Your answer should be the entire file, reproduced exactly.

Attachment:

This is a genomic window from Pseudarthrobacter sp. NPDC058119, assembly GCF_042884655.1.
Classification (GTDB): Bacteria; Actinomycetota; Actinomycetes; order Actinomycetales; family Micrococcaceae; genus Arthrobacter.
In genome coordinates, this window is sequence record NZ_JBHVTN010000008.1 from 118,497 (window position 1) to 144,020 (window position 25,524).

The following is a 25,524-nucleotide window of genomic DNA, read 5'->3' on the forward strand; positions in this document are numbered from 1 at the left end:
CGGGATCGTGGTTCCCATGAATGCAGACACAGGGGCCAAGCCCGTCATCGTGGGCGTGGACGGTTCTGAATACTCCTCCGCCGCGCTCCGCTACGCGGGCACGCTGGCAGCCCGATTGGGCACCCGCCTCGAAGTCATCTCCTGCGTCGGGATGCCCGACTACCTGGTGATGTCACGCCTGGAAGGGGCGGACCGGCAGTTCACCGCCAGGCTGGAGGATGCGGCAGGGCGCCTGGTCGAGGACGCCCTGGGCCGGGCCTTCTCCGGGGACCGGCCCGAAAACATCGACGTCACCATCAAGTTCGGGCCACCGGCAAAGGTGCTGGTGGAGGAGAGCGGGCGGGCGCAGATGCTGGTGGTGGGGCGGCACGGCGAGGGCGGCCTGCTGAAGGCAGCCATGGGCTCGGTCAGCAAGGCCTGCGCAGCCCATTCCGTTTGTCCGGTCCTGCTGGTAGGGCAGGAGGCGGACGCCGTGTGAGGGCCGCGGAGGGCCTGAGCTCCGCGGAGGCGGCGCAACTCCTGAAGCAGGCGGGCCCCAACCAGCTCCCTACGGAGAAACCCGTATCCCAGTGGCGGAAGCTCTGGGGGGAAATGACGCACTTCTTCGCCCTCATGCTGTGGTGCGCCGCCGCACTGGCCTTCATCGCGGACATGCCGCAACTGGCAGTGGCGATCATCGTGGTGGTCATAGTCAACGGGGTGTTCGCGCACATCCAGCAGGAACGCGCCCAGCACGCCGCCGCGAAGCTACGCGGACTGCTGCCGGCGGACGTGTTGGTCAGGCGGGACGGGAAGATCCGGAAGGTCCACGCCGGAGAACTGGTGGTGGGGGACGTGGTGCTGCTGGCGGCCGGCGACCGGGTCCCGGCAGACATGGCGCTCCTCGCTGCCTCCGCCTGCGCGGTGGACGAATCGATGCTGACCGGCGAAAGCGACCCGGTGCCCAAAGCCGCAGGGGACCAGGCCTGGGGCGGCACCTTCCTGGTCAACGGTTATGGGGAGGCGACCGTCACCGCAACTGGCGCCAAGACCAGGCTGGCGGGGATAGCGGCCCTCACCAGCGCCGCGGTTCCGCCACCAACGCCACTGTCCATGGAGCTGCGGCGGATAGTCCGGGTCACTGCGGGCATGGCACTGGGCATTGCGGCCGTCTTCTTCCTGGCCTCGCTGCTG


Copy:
This is a genomic window from Pseudarthrobacter sp. NPDC058119, assembly GCF_042884655.1.
Classification (GTDB): Bacteria; Actinomycetota; Actinomycetes; order Actinomycetales; family Micrococcaceae; genus Arthrobacter.
In genome coordinates, this window is sequence record NZ_JBHVTN010000008.1 from 118,497 (window position 1) to 144,020 (window position 25,524).

The following is a 25,524-nucleotide window of genomic DNA, read 5'->3' on the forward strand; positions in this document are numbered from 1 at the left end:
CGGGATCGTGGTTCCCATGAATGCAGACACAGGGGCCAAGCCCGTCATCGTGGGCGTGGACGGTTCTGAATACTCCTCCGCCGCGCTCCGCTACGCGGGCACGCTGGCAGCCCGATTGGGCACCCGCCTCGAAGTCATCTCCTGCGTCGGGATGCCCGACTACCTGGTGATGTCACGCCTGGAAGGGGCGGACCGGCAGTTCACCGCCAGGCTGGAGGATGCGGCAGGGCGCCTGGTCGAGGACGCCCTGGGCCGGGCCTTCTCCGGGGACCGGCCCGAAAACATCGACGTCACCATCAAGTTCGGGCCACCGGCAAAGGTGCTGGTGGAGGAGAGCGGGCGGGCGCAGATGCTGGTGGTGGGGCGGCACGGCGAGGGCGGCCTGCTGAAGGCAGCCATGGGCTCGGTCAGCAAGGCCTGCGCAGCCCATTCCGTTTGTCCGGTCCTGCTGGTAGGGCAGGAGGCGGACGCCGTGTGAGGGCCGCGGAGGGCCTGAGCTCCGCGGAGGCGGCGCAACTCCTGAAGCAGGCGGGCCCCAACCAGCTCCCTACGGAGAAACCCGTATCCCAGTGGCGGAAGCTCTGGGGGGAAATGACGCACTTCTTCGCCCTCATGCTGTGGTGCGCCGCCGCACTGGCCTTCATCGCGGACATGCCGCAACTGGCAGTGGCGATCATCGTGGTGGTCATAGTCAACGGGGTGTTCGCGCACATCCAGCAGGAACGCGCCCAGCACGCCGCCGCGAAGCTACGCGGACTGCTGCCGGCGGACGTGTTGGTCAGGCGGGACGGGAAGATCCGGAAGGTCCACGCCGGAGAACTGGTGGTGGGGGACGTGGTGCTGCTGGCGGCCGGCGACCGGGTCCCGGCAGACATGGCGCTCCTCGCTGCCTCCGCCTGCGCGGTGGACGAATCGATGCTGACCGGCGAAAGCGACCCGGTGCCCAAAGCCGCAGGGGACCAGGCCTGGGGCGGCACCTTCCTGGTCAACGGTTATGGGGAGGCGACCGTCACCGCAACTGGCGCCAAGACCAGGCTGGCGGGGATAGCGGCCCTCACCAGCGCCGCGGTTCCGCCACCAACGCCACTGTCCATGGAGCTGCGGCGGATAGTCCGGGTCACTGCGGGCATGGCACTGGGCATTGCGGCCGTCTTCTTCCTGGCCTCGCTGCTG